Ten years ago, former actor Peter Browne moved from Sydney to Singapore. His work took him from the stage, the world’s oldest medium, to working with companies at the cutting edge of mobile applications and social media.
One thing hasn’t changed: the need to tell a clear story with confidence. Peter’s mentoring gave the JFDI-Innov8 bootcamp participants a real edge when it came to presenting to investors.
“I worked with the start-ups for two months to prepare for Demo Day. My approach stems from my training and early career as an actor in Australia,” says Peter.
“In the first month we built a foundation – breath, voice and body awareness. Then we worked on the pitches – using vocal range and body movement to give impact, variety and clarity, and using breathing to control stress, nervousness and even memory loss. Of particular importance was our focus on articulation. For many teams from Asia, English is not their first language, so we explained how the mouth makes sounds – where to place the tongue for a ‘D’ or an ‘L’, how to make a soft or hard ‘S’.”
The Demo Day was a success but this was not Peter’s first encounter with the digital world.
“In 1997, I was working with a corporate events company in Sydney and we engaged Kevin Kelly, at the time, the editor of WIRED magazine, to speak at an IBM event for the Asia-Pacific region,” recalls Peter. “He talked of an online revolution about to erupt.”
Of course, in the years that followed, the dotcom bubble ballooned then burst, as the nascent internet’s challenges – bandwidth, connectivity, security, capacity and cost of infrastructure – failed to deliver functional businesses.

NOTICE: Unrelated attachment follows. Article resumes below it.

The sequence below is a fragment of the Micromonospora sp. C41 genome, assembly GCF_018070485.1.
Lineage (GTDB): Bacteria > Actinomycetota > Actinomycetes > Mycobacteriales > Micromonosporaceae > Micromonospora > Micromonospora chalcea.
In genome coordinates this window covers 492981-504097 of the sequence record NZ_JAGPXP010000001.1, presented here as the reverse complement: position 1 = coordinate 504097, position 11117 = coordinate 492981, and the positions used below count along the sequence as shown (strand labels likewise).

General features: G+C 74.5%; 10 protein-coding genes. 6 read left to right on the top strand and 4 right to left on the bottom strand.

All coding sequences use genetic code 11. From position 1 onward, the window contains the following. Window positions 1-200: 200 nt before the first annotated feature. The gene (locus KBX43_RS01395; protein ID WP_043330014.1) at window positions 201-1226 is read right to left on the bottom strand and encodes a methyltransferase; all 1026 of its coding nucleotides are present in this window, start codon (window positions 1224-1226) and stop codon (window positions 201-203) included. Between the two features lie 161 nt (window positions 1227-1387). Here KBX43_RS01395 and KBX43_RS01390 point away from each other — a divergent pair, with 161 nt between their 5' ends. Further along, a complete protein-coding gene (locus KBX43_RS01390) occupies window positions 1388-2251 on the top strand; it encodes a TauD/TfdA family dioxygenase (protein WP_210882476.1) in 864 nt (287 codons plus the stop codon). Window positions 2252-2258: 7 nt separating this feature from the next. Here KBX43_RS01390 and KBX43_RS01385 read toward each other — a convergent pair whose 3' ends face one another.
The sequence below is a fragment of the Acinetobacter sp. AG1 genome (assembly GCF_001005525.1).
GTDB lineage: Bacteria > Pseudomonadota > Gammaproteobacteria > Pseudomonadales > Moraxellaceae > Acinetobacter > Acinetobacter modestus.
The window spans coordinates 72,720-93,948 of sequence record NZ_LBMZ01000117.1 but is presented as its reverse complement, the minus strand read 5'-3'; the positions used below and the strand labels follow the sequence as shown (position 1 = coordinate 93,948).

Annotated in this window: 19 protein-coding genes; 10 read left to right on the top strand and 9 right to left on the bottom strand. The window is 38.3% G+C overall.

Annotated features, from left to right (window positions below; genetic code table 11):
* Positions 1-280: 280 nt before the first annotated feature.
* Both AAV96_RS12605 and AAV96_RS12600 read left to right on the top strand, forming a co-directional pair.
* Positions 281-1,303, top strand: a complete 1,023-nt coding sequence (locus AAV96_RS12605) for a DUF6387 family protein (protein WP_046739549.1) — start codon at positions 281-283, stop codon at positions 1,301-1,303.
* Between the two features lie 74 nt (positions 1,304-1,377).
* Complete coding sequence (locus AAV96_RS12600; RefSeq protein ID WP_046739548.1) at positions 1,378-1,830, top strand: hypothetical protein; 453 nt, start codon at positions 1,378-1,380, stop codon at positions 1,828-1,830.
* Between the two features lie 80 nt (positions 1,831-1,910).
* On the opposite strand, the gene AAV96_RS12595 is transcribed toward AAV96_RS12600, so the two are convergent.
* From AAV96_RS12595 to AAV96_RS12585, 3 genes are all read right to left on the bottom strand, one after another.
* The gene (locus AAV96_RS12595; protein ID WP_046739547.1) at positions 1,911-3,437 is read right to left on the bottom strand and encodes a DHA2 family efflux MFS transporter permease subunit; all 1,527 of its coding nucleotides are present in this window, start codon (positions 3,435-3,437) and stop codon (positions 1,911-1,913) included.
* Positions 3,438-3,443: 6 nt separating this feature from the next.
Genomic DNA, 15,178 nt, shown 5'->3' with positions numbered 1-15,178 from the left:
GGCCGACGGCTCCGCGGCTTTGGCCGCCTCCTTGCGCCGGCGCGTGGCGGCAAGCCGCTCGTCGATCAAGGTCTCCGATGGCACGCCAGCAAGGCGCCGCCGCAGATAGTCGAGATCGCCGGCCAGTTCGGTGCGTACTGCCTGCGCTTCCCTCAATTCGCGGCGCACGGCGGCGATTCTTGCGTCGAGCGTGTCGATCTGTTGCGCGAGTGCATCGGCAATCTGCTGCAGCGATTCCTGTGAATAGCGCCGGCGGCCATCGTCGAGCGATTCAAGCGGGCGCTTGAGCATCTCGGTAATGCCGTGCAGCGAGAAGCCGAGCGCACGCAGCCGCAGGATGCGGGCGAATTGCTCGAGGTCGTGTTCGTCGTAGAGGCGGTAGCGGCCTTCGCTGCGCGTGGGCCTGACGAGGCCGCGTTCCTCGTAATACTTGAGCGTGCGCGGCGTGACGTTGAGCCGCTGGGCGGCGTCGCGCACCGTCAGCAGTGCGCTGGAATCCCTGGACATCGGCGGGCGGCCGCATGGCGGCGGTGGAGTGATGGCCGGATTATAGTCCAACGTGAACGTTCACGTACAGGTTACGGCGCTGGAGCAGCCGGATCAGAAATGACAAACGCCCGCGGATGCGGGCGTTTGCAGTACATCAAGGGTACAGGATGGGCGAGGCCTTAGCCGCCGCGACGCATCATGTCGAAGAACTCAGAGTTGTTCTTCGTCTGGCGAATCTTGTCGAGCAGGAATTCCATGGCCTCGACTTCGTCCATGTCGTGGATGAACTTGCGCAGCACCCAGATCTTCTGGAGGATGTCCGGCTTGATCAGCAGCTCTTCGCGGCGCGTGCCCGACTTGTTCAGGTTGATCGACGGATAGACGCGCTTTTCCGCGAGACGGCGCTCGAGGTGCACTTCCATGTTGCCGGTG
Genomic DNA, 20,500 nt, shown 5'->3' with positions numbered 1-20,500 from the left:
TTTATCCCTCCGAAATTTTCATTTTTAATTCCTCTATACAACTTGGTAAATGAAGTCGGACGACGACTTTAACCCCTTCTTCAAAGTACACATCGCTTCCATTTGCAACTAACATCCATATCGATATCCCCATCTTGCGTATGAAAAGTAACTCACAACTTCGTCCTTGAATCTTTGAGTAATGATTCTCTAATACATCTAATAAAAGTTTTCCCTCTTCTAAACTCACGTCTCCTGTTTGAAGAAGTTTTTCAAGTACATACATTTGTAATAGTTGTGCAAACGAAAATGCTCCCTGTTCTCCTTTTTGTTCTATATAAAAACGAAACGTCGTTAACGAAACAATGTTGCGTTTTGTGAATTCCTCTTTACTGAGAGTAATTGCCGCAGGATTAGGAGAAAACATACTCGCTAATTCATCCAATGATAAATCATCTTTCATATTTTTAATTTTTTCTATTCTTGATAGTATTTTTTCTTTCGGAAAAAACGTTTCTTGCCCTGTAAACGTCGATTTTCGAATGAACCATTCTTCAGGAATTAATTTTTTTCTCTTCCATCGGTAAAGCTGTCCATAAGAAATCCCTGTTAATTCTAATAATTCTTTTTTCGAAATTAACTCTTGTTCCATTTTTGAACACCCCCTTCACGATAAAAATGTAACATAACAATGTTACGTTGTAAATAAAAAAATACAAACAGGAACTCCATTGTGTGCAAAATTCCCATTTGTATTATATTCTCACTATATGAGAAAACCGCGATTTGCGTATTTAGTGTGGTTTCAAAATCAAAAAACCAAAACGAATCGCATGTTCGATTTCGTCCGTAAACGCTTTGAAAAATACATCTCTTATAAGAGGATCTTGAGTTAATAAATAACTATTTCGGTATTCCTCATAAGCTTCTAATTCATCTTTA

Today, many of these issues have been resolved and the online industry is again booming, with funds freely available. Instagram, Dropbox and AirBnB are outstanding examples of recent business success in the US.
According to Peter, “There is a massive change happening – and it’s not confined to the start-up space. For one of our corporate clients, a global financial institution, we are helping young innovators prepare a three minute video pitch of their technology innovations to a panel of executives.”
But, he argues, it is not all new. “Creativity and innovation have been the fuel for development for centuries. What is new is the speed at which change is possible,” says Peter.
“I can’t help remembering my grandmother’s confusion in 1969 as she grappled with the moon landing. In her lifetime she witnessed the development of the motor car, the aeroplane, space travel, radio and television.
“One day, I might also be wishing that life was so much simpler; remembering a time when a tablet was something you read, when every idea was in the cloud and when an apple was not something you ate, but the biggest company in the world.”
Peter’s company, Intangible Communications, worked with the JFDI-Innov8 Bootcamp 2012 to produce videos and conduct presentation training. This post is an edited version of an article which first appeared in the Australian Chamber of Commerce Singapore magazine.